Ch7 Influence Processes in organization

Influence Processes in organization
Power – ability to influence someone else. Has several characteristics 1. Can only be wielded in
a relationship where people depend on some way. Has no meaning outside context of human
relationship. 2. Ability implies that individuals can learn to use power effectively. 3. Can flow in
any direction.
Authority – the right to order and ask others to do what you want them to do. Downward
influence. Granted by the ORG. May include the rights to 1. set goals 2. Evaluate performance 3.
Assign overtime.
Influence – process of affecting the thoughts, feelings, and behaviors of others. If an employee
perceives an influence attempt as illegitimate – only the manager’s power can expand the zone.
Authority is less useful method to expand the zone of indifference because it is a right.
Sources of Power – Key point these powers are expressed in interpersonal relations – and are
always expressed in dependence relationships.
Reward - exert influence on someone by providing positive and preventing negative outcomes.
Often used to back up legitimate power.
Coercive – exert influence by use of punishment and threat. Supports legitimate power. Must be
used carefully. Punishment should be consistent, uniform and private.
Legitimate – capacity to direct others behavior due to position in the hierarchy.
Referent – extent to which the power-holder is well liked. I.e. politicians, entertainers etc.
attaches to the person not the position. Anyone can gain it.
Expert – specialized skills. Through ability to solve key ORG problems. Attaches to person not
the position.
Using power ethically – Manager should ask the following before using power- Does the
behavior 1.) Produce good outcome for all internal and external stakeholders. 2. Does it respect
the rights of all stakeholders? 3. Treat all stakeholders equitably and fairly.
How employees obtain power?
Employees underestimated their influence on the boss for the following reason. 1. The boss is
omniscient (knows all the possible alternatives). 2 have all the information necessary to make
decisions. 3. Time to make decisions. Subordinates who effective manage their bosses – 1.
Identify boss preferred decision style. 2. Preferred level of formalization. 3. Clarify the boss’s
goals and objectives.
How subunits obtain power – their ability to control strategic management outcomes.
Scarcity (not enough resources), Uncertainty, centrality (center of authorization for all expenses),
Absence of substitutes (no one can do the job).
Uses and abuses of power – Playing politics
1. Approved methods and approved outcomes – (sanctioned outcomes) 2. Approved methods and
unapproved outcomes (rules are followed but undesirable outcomes) 3. Unapproved methods and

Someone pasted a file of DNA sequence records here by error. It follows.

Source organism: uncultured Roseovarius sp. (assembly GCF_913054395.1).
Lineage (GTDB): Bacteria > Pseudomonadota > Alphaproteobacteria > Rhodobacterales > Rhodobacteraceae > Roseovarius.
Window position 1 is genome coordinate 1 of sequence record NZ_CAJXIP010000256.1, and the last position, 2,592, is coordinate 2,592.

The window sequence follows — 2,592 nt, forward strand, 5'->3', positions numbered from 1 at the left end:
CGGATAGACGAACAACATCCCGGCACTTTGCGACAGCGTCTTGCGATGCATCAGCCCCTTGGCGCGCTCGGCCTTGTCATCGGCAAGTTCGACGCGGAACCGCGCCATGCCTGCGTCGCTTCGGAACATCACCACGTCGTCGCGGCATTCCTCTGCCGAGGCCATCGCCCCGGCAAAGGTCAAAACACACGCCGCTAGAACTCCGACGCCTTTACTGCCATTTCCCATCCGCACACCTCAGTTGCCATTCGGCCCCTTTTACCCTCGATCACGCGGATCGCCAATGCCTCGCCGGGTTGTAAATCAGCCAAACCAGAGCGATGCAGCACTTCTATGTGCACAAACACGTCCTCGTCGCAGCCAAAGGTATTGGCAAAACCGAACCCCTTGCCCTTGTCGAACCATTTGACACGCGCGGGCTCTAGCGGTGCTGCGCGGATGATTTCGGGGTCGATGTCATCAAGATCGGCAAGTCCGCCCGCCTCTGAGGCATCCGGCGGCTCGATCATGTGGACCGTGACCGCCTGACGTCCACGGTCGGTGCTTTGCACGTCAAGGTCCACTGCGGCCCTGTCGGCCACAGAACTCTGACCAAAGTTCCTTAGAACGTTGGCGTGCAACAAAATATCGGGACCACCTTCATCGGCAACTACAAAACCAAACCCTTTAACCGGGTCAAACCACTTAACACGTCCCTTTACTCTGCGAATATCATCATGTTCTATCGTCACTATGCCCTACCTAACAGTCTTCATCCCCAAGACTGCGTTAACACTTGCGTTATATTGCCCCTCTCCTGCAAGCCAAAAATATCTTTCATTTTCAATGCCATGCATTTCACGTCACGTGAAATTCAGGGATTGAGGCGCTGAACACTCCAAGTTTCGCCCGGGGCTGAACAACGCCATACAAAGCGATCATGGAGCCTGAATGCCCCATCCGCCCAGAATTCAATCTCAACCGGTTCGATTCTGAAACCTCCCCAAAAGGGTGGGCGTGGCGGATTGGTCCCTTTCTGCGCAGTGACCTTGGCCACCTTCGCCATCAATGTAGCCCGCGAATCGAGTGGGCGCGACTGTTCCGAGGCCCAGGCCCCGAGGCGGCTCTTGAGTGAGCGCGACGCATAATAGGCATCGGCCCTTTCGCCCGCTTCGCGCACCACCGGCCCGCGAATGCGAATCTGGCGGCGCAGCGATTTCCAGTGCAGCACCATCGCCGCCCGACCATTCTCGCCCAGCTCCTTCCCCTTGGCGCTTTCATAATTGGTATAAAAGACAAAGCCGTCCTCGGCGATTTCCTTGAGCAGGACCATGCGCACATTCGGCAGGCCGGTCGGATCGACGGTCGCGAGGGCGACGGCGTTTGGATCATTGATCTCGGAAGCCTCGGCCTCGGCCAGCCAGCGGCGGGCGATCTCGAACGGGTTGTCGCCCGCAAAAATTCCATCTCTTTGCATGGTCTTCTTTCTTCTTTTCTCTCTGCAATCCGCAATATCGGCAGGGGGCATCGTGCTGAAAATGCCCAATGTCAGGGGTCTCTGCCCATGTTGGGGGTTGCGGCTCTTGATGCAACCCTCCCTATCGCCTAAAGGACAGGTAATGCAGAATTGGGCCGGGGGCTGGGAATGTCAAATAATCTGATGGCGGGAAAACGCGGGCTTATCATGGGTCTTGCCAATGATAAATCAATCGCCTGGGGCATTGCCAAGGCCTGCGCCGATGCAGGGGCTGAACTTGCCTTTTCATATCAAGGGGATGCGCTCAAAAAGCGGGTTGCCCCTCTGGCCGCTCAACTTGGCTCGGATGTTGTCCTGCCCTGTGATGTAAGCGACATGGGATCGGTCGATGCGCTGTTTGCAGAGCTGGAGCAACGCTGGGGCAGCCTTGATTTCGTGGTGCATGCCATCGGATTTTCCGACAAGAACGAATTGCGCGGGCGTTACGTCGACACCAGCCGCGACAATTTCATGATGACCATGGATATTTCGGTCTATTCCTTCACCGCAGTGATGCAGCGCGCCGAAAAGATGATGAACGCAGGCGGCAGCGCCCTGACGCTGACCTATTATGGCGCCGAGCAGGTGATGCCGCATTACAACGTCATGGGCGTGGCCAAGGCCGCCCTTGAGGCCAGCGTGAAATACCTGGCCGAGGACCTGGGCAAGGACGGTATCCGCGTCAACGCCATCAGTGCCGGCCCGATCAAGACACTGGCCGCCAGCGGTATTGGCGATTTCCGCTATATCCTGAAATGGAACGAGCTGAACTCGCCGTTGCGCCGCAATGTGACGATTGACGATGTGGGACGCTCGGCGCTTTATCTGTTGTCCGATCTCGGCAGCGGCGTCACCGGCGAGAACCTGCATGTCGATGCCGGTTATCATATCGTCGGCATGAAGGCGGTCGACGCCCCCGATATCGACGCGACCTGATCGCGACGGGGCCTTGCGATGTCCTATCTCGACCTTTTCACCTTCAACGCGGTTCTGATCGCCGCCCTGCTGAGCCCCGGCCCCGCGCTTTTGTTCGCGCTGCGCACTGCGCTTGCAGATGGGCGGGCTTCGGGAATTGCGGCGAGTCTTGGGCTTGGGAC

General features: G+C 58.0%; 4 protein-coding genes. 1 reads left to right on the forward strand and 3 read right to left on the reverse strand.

approved outcomes (e.g. production group hoarding supplies to ensure steady production) 4.
Unapproved methods and unapproved outcomes
How managers play politics? –
1. Create ORG change by whistle blowing (occurs when individual believes ORG is violating the
terminal instrumental values or law. Whistleblowers usually have high ethical standards. In most
cases have the best interest of the company in mind?)
2. Defeat rivals by creating line versus staff conflict. 3. Sponsorship and coalition building.
(Gaining the favor of powerful individuals.) 4. Resist authority through insurgency (following
the letter of the law. In a manner unintended by management. Hard to document and correct.
Widespread practice should disturb management.)
Managing the boss
Leadership – power of an individual to guide the actions of another. Leaders advocate
change, try new approached to problems. Leaders are different from managers but they can be
the same person. Managers perform specific function, are responsible for the performance and
productivity of subordinates. Leaders resist status quo and propose change, able to influence
others to pursue their goals.
Understanding the role of managers –
Effects of downsizing and use of self-directed teams on certain managerial roles In fully delayered decentralized organization the managerial role of figurehead, leader,
spokesperson have nearly vanished from day to day operations. Self-directed teams have taken
over these tasks.
Trait approach to leadership - leader himself has some influence on the outcomes of work
and success of the ORG. Leader traits are referred to personal characteristics (physical, social
background, intellectual, personality, work orientation, interpersonal skills). Other traits – logical
thinking (putting ides into simpler forms, persuading others, explaining things in unique ways)
persistence ( treating setbacks as small mistakes, working long hours, trying to succeed against
odds) empowerment (getting people excited about goals, being energetic and enthusiastic,
making subordinates believe they can achieve excellence) Self-Control (working under heavy
pressure, remaining even-tempered, resisting intimidation)
Weakness of Trait approach – failure to take into account the situation in which leadership